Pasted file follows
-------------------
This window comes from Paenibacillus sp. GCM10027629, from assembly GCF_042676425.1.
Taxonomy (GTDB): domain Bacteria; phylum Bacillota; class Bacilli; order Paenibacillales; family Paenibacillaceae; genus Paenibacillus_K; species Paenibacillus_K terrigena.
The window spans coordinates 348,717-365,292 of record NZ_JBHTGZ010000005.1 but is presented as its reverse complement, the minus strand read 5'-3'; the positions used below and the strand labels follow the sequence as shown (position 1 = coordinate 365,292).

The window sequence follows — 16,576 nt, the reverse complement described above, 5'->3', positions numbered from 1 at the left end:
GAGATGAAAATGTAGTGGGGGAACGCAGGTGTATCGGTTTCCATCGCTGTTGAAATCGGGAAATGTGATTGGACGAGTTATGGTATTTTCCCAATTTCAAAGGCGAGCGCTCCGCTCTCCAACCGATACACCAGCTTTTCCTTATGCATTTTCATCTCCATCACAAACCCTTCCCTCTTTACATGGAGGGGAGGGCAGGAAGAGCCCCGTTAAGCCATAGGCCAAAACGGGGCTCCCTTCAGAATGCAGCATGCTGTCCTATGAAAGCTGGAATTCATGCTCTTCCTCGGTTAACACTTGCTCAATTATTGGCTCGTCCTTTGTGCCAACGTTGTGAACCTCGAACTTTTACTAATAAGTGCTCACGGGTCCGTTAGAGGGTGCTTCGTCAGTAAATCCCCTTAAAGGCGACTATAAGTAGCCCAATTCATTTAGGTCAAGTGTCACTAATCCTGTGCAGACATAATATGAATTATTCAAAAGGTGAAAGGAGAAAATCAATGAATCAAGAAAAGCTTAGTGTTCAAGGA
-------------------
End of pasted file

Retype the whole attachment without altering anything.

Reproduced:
This window comes from Paenibacillus sp. GCM10027629, from assembly GCF_042676425.1.
Taxonomy (GTDB): domain Bacteria; phylum Bacillota; class Bacilli; order Paenibacillales; family Paenibacillaceae; genus Paenibacillus_K; species Paenibacillus_K terrigena.
The window spans coordinates 348,717-365,292 of record NZ_JBHTGZ010000005.1 but is presented as its reverse complement, the minus strand read 5'-3'; the positions used below and the strand labels follow the sequence as shown (position 1 = coordinate 365,292).

The window sequence follows — 16,576 nt, the reverse complement described above, 5'->3', positions numbered from 1 at the left end:
GAGATGAAAATGTAGTGGGGGAACGCAGGTGTATCGGTTTCCATCGCTGTTGAAATCGGGAAATGTGATTGGACGAGTTATGGTATTTTCCCAATTTCAAAGGCGAGCGCTCCGCTCTCCAACCGATACACCAGCTTTTCCTTATGCATTTTCATCTCCATCACAAACCCTTCCCTCTTTACATGGAGGGGAGGGCAGGAAGAGCCCCGTTAAGCCATAGGCCAAAACGGGGCTCCCTTCAGAATGCAGCATGCTGTCCTATGAAAGCTGGAATTCATGCTCTTCCTCGGTTAACACTTGCTCAATTATTGGCTCGTCCTTTGTGCCAACGTTGTGAACCTCGAACTTTTACTAATAAGTGCTCACGGGTCCGTTAGAGGGTGCTTCGTCAGTAAATCCCCTTAAAGGCGACTATAAGTAGCCCAATTCATTTAGGTCAAGTGTCACTAATCCTGTGCAGACATAATATGAATTATTCAAAAGGTGAAAGGAGAAAATCAATGAATCAAGAAAAGCTTAGTGTTCAAGGA